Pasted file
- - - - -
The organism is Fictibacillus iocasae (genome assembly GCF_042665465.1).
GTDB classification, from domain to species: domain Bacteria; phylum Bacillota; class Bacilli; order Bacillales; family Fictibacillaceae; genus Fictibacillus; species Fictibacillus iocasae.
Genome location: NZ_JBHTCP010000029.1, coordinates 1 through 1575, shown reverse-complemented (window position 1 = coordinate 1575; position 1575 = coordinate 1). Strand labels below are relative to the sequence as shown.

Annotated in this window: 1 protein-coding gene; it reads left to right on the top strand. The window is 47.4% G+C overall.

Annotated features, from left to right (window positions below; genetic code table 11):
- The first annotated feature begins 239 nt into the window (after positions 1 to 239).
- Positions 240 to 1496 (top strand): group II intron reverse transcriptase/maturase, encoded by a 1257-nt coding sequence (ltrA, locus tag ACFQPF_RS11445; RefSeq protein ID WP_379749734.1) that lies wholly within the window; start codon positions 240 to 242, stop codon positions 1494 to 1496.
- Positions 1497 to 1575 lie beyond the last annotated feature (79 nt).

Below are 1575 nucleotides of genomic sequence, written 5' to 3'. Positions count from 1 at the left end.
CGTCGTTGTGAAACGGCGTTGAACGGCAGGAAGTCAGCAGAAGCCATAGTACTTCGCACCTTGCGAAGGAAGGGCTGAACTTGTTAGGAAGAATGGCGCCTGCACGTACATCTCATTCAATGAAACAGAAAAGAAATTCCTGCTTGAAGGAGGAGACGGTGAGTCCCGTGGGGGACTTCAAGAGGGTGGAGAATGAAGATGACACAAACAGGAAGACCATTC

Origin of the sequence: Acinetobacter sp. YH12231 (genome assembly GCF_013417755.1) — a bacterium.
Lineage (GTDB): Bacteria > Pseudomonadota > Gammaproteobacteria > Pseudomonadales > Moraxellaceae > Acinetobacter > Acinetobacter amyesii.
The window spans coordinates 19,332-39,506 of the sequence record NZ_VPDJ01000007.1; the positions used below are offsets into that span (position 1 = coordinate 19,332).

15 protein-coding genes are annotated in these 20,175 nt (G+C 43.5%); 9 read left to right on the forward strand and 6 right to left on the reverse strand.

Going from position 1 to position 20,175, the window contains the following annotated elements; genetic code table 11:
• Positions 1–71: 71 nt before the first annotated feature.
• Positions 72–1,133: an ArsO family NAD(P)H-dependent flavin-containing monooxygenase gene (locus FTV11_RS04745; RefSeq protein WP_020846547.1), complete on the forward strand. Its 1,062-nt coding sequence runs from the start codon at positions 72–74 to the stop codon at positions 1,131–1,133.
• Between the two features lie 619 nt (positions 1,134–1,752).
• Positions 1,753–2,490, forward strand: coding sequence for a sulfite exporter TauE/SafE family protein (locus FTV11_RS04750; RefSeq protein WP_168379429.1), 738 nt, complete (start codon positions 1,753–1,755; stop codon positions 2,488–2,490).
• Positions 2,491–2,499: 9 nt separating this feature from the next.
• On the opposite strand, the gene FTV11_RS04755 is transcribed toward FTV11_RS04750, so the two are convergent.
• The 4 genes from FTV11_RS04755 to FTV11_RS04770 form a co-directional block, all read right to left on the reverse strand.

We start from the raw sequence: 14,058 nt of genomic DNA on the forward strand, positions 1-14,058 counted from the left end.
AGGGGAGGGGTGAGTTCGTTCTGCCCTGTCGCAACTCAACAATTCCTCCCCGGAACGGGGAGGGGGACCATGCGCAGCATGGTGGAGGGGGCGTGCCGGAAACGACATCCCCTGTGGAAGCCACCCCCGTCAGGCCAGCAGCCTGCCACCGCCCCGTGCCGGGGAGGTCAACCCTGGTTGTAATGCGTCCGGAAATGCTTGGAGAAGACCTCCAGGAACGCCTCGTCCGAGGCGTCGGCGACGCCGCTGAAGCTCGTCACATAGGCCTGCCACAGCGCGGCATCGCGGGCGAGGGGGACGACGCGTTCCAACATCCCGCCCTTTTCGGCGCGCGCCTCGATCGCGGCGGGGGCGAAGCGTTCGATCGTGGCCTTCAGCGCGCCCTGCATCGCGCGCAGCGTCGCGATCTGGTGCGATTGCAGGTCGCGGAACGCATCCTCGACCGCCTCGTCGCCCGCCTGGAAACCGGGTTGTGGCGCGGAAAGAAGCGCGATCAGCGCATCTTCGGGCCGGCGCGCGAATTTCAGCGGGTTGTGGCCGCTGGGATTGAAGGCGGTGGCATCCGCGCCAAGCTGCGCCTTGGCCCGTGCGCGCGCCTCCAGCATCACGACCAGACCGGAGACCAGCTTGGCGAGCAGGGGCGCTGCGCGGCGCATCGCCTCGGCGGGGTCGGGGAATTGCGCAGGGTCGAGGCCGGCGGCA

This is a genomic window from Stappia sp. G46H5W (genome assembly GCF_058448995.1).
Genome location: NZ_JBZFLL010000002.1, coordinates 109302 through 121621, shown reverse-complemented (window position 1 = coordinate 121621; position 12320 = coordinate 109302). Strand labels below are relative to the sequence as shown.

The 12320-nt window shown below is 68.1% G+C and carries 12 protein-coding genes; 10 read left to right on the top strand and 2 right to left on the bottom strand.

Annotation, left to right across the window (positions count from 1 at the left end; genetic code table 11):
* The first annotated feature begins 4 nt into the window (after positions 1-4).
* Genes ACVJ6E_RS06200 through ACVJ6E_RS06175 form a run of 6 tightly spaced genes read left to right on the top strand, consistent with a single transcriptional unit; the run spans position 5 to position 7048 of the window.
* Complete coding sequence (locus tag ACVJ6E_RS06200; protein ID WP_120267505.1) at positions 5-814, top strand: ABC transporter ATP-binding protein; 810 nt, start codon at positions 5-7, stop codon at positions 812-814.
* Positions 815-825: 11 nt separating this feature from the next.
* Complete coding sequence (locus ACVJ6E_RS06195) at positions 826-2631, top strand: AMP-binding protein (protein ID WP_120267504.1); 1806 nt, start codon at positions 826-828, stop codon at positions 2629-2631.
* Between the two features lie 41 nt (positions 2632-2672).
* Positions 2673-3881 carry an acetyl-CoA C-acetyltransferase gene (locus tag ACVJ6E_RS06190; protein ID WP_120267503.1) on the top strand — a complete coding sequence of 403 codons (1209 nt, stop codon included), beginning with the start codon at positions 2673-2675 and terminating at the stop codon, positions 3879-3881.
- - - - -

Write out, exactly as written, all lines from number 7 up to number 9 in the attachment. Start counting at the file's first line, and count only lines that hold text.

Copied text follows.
- Positions 240 to 1496 (top strand): group II intron reverse transcriptase/maturase, encoded by a 1257-nt coding sequence (ltrA, locus tag ACFQPF_RS11445; RefSeq protein ID WP_379749734.1) that lies wholly within the window; start codon positions 240 to 242, stop codon positions 1494 to 1496.
- Positions 1497 to 1575 lie beyond the last annotated feature (79 nt).

Below are 1575 nucleotides of genomic sequence, written 5' to 3'. Positions count from 1 at the left end.